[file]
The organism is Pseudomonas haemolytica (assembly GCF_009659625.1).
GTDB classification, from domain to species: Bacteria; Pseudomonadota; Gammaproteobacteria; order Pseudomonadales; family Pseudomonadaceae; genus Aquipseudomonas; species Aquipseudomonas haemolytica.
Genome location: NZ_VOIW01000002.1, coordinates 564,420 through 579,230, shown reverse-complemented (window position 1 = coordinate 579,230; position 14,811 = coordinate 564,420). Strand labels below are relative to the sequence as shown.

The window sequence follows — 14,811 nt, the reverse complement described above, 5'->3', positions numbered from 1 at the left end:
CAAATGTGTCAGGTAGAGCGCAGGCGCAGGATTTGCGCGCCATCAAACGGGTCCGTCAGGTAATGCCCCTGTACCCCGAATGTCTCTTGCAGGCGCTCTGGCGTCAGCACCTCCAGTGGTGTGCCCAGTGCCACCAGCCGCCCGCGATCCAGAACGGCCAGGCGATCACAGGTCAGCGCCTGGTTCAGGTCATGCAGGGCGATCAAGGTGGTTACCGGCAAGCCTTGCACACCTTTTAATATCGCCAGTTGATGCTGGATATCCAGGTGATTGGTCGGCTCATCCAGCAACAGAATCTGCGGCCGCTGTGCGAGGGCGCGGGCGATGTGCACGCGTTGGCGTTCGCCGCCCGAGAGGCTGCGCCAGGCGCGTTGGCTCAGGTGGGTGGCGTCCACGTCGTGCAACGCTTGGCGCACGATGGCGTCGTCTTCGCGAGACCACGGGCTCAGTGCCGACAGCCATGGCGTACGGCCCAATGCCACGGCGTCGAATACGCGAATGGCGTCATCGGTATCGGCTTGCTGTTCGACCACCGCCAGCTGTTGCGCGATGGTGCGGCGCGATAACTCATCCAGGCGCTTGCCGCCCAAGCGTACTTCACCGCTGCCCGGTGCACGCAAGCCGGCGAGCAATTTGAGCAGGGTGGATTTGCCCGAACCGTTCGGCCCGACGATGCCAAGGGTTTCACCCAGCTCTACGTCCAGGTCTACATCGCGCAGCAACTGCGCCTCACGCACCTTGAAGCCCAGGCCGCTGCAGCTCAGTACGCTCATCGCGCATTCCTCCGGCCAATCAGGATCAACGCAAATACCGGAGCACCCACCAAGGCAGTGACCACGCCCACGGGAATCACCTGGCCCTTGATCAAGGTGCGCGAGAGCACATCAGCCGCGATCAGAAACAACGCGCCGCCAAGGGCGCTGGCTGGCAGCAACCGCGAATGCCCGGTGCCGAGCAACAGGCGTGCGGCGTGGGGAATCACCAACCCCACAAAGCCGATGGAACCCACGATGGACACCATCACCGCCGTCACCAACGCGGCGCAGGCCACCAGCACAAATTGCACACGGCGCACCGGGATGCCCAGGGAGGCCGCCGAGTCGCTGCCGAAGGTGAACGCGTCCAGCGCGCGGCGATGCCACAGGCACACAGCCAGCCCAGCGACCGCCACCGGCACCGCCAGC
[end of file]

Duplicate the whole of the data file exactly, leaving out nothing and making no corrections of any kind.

The organism is Pseudomonas haemolytica (assembly GCF_009659625.1).
GTDB classification, from domain to species: Bacteria; Pseudomonadota; Gammaproteobacteria; order Pseudomonadales; family Pseudomonadaceae; genus Aquipseudomonas; species Aquipseudomonas haemolytica.
Genome location: NZ_VOIW01000002.1, coordinates 564,420 through 579,230, shown reverse-complemented (window position 1 = coordinate 579,230; position 14,811 = coordinate 564,420). Strand labels below are relative to the sequence as shown.

The window sequence follows — 14,811 nt, the reverse complement described above, 5'->3', positions numbered from 1 at the left end:
CAAATGTGTCAGGTAGAGCGCAGGCGCAGGATTTGCGCGCCATCAAACGGGTCCGTCAGGTAATGCCCCTGTACCCCGAATGTCTCTTGCAGGCGCTCTGGCGTCAGCACCTCCAGTGGTGTGCCCAGTGCCACCAGCCGCCCGCGATCCAGAACGGCCAGGCGATCACAGGTCAGCGCCTGGTTCAGGTCATGCAGGGCGATCAAGGTGGTTACCGGCAAGCCTTGCACACCTTTTAATATCGCCAGTTGATGCTGGATATCCAGGTGATTGGTCGGCTCATCCAGCAACAGAATCTGCGGCCGCTGTGCGAGGGCGCGGGCGATGTGCACGCGTTGGCGTTCGCCGCCCGAGAGGCTGCGCCAGGCGCGTTGGCTCAGGTGGGTGGCGTCCACGTCGTGCAACGCTTGGCGCACGATGGCGTCGTCTTCGCGAGACCACGGGCTCAGTGCCGACAGCCATGGCGTACGGCCCAATGCCACGGCGTCGAATACGCGAATGGCGTCATCGGTATCGGCTTGCTGTTCGACCACCGCCAGCTGTTGCGCGATGGTGCGGCGCGATAACTCATCCAGGCGCTTGCCGCCCAAGCGTACTTCACCGCTGCCCGGTGCACGCAAGCCGGCGAGCAATTTGAGCAGGGTGGATTTGCCCGAACCGTTCGGCCCGACGATGCCAAGGGTTTCACCCAGCTCTACGTCCAGGTCTACATCGCGCAGCAACTGCGCCTCACGCACCTTGAAGCCCAGGCCGCTGCAGCTCAGTACGCTCATCGCGCATTCCTCCGGCCAATCAGGATCAACGCAAATACCGGAGCACCCACCAAGGCAGTGACCACGCCCACGGGAATCACCTGGCCCTTGATCAAGGTGCGCGAGAGCACATCAGCCGCGATCAGAAACAACGCGCCGCCAAGGGCGCTGGCTGGCAGCAACCGCGAATGCCCGGTGCCGAGCAACAGGCGTGCGGCGTGGGGAATCACCAACCCCACAAAGCCGATGGAACCCACGATGGACACCATCACCGCCGTCACCAACGCGGCGCAGGCCACCAGCACAAATTGCACACGGCGCACCGGGATGCCCAGGGAGGCCGCCGAGTCGCTGCCGAAGGTGAACGCGTCCAGCGCGCGGCGATGCCACAGGCACACAGCCAGCCCAGCGACCGCCACCGGCACCGCCAGC